A collaborative study led by researchers at Washington University School of Medicine has discovered the first gene linked to Scoliosis, a disease that affects about three per cent of children.
The finding, published in the American Journal of Human Genetics, is significant because the causes of scoliosis have remained a mystery for centuries.
It lays the groundwork for determining how a defect in the CHD7 gene, which is thought to play a critical role in many basic functions in the cell, leads to the C and S-shaped curves that characterize scoliosis.
"Hopefully, we can now begin to understand the steps by which the gene affects spinal development," says Dr. Anne Bowcock, Professor of Genetics, Medicine, and pediatrics.
"If we understand the genetic basis of the condition, we can theoretically predict who is going to develop scoliosis and develop treatments to intervene before the deformity sets in. It may take many years to accomplish these goals, but I think it will eventually happen," she adds.
The researchers believe that the reason behind why scoliosis runs in families may be because the condition is likely caused by several different genes that work in concert with one another.
Dr. Bowcock believes that scientists will soon come up with other genetic findings associated with the disease.
The researchers zeroed in on the CHD7 gene was missing or profoundly disrupted in a rare syndrome called CHARGE, babies born with which often die in infancy. Children who survive develop heart defects, mental retardation, genital and urinary problems, ear abnormalities, and deafness among other problems. They also develop late-onset scoliosis.
"This led us to consider that milder variations of CHD7 may be involved in other types of scoliosis," Bowcock said.
Led by Dr. Carol Wise, the researchers collected data on 52 families with a history of scoliosis in at least two members-the one who sought treatment and another from earlier generation. The patients had an average spinal curvature of 40 degrees and did not have any illnesses, such as Marfan syndrome or cerebral palsy, which can also involve scoliosis.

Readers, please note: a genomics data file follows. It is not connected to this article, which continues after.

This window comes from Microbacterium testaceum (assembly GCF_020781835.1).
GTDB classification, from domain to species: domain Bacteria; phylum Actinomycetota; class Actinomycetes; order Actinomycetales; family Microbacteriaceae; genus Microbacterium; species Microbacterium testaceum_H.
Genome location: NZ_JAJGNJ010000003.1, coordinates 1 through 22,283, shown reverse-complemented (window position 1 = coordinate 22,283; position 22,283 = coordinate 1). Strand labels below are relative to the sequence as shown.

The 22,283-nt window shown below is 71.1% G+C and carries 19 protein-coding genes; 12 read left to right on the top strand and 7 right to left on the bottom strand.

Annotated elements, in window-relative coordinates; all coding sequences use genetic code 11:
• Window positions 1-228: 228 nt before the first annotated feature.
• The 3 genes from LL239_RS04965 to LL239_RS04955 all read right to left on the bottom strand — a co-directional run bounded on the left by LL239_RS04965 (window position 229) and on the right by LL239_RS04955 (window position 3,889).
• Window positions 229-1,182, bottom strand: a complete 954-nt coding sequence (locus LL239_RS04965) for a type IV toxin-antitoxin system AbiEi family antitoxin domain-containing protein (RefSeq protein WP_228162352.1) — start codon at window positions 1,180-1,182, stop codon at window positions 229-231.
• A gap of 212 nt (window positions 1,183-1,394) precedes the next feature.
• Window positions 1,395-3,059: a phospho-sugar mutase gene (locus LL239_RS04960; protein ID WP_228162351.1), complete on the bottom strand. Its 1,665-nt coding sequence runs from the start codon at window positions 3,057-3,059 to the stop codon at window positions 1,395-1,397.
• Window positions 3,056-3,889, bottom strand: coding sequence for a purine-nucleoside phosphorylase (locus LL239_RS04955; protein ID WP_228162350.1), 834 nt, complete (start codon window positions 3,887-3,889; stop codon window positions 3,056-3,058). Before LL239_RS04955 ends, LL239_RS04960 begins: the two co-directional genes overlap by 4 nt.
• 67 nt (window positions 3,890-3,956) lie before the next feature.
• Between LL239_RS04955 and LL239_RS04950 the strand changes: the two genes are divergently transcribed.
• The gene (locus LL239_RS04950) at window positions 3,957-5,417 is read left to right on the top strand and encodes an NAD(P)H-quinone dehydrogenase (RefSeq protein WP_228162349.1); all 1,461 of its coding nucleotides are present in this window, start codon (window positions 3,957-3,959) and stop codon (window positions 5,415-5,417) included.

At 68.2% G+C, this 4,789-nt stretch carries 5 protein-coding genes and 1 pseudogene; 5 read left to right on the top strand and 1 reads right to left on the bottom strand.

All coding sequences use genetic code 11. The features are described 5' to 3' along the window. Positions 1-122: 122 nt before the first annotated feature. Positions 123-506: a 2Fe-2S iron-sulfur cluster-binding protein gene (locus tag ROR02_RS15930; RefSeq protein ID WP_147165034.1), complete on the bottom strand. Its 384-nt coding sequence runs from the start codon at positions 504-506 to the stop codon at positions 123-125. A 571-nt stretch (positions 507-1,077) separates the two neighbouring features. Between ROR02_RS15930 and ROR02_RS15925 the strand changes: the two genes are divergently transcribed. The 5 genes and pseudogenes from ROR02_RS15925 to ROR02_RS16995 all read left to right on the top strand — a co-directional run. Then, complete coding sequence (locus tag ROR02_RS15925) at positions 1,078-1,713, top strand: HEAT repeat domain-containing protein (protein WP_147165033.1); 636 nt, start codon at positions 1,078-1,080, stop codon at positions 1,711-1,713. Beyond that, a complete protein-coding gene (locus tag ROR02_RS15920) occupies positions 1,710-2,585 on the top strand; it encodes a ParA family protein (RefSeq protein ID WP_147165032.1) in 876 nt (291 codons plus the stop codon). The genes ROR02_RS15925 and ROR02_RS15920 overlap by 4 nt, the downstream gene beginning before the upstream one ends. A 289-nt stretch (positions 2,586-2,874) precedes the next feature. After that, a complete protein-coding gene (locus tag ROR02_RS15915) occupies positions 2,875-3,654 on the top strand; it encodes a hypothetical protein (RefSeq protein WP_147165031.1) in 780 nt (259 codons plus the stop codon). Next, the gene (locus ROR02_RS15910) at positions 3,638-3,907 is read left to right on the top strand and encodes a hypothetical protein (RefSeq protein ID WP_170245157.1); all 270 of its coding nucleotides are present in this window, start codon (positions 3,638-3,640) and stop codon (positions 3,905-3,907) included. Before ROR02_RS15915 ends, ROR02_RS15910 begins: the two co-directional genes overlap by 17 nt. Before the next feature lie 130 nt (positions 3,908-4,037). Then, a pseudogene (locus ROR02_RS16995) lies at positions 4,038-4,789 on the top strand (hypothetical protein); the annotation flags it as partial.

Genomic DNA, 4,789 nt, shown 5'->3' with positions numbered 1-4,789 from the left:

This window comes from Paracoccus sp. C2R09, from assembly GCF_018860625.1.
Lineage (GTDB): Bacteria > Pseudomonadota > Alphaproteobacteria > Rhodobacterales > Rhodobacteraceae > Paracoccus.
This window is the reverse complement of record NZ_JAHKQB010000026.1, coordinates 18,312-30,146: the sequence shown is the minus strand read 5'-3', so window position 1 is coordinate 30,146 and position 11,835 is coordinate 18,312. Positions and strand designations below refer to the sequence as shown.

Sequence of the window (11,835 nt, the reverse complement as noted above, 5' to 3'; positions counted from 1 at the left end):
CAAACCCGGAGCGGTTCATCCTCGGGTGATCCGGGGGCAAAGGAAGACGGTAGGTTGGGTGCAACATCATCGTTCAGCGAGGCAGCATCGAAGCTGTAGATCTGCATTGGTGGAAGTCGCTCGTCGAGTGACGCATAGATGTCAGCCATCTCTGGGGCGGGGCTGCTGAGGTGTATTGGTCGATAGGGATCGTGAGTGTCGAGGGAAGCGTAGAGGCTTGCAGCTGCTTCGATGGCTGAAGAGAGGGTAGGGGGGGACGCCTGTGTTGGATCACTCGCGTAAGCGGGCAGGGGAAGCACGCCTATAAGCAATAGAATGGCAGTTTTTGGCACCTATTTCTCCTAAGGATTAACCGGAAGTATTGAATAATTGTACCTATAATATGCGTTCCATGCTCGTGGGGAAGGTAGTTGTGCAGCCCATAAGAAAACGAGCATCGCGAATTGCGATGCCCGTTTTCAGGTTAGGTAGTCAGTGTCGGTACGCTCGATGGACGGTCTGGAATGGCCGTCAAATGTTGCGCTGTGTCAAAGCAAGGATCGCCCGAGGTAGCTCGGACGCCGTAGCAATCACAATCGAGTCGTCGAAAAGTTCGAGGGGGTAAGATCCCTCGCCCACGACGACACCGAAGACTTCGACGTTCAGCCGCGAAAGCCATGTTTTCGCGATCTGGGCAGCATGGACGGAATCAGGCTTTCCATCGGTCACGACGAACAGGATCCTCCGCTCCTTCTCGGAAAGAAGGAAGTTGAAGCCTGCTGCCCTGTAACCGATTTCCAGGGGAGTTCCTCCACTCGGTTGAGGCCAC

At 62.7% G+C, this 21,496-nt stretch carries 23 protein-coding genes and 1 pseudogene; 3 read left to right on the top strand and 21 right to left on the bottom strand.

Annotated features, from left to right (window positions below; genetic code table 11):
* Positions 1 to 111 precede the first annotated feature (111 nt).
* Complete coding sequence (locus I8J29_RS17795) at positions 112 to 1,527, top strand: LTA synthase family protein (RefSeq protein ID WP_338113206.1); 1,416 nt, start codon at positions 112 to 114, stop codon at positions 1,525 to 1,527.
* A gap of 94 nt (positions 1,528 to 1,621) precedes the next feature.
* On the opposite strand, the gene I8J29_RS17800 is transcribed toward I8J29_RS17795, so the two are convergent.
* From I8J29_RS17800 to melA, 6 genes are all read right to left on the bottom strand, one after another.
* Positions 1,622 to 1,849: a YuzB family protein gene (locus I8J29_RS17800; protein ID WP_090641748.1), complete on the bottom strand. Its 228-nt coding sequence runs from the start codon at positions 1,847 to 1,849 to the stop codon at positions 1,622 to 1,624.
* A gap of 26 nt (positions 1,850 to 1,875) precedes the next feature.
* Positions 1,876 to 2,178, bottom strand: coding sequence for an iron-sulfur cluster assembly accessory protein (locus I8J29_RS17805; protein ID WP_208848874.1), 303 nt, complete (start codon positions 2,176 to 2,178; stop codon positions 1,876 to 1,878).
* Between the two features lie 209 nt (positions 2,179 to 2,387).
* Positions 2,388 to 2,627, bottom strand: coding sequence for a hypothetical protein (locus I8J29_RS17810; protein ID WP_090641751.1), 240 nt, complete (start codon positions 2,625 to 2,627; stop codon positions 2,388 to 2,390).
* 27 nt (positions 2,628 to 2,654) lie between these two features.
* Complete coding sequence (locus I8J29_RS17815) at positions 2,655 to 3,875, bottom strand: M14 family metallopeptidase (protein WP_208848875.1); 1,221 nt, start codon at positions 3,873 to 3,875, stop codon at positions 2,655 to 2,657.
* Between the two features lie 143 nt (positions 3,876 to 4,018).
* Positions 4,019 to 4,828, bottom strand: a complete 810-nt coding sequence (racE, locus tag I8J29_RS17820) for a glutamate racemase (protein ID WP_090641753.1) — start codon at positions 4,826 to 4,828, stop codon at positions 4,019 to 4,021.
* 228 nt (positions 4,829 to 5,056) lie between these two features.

Upon analysing the data by conducting genome-wide scans, the researchers found that patients with scoliosis very often had a defect in the gene's non-coding region, an indication that the error did not disrupt production of the CHD7 protein.
The researchers speculate that this particular mutation alters the binding of a molecule that controls whether the gene is turned on. They think the gene is turned off more often than it should be, which reduces the amount of CHD7 protein produced.
"The change in the amount of the protein produced is subtle, which correlates with the onset of scoliosis, which typically happens very gradually. This particular defect was so highly associated with scoliosis that it is either the real McCoy or is very closely linked to the defect that causes the condition," explains Dr. Michael Lovett, Professor of Genetics and Pediatrics.
The researchers say that they will continue to look for genetic variations involved in scoliosis by studying additional families with the condition.